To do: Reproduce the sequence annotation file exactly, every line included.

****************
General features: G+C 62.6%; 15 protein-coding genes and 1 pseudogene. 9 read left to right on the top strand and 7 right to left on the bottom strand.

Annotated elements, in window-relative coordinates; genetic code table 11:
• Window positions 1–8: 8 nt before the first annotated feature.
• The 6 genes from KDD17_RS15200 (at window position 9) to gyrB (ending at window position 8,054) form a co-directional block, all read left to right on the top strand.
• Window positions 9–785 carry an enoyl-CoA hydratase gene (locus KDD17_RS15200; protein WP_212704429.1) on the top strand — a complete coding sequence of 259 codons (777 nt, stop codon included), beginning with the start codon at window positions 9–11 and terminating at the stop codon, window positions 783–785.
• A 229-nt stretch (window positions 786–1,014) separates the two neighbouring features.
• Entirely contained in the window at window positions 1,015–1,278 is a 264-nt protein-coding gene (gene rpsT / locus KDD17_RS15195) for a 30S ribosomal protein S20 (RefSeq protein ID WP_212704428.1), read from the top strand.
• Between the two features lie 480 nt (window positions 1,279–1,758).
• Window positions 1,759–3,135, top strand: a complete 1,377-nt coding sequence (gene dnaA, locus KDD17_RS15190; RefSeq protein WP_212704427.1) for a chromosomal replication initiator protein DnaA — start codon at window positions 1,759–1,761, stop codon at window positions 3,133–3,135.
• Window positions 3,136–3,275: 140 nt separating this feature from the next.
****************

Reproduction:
General features: G+C 62.6%; 15 protein-coding genes and 1 pseudogene. 9 read left to right on the top strand and 7 right to left on the bottom strand.

Annotated elements, in window-relative coordinates; genetic code table 11:
• Window positions 1–8: 8 nt before the first annotated feature.
• The 6 genes from KDD17_RS15200 (at window position 9) to gyrB (ending at window position 8,054) form a co-directional block, all read left to right on the top strand.
• Window positions 9–785 carry an enoyl-CoA hydratase gene (locus KDD17_RS15200; protein WP_212704429.1) on the top strand — a complete coding sequence of 259 codons (777 nt, stop codon included), beginning with the start codon at window positions 9–11 and terminating at the stop codon, window positions 783–785.
• A 229-nt stretch (window positions 786–1,014) separates the two neighbouring features.
• Entirely contained in the window at window positions 1,015–1,278 is a 264-nt protein-coding gene (gene rpsT / locus KDD17_RS15195) for a 30S ribosomal protein S20 (RefSeq protein ID WP_212704428.1), read from the top strand.
• Between the two features lie 480 nt (window positions 1,279–1,758).
• Window positions 1,759–3,135, top strand: a complete 1,377-nt coding sequence (gene dnaA, locus KDD17_RS15190; RefSeq protein WP_212704427.1) for a chromosomal replication initiator protein DnaA — start codon at window positions 1,759–1,761, stop codon at window positions 3,133–3,135.
• Window positions 3,136–3,275: 140 nt separating this feature from the next.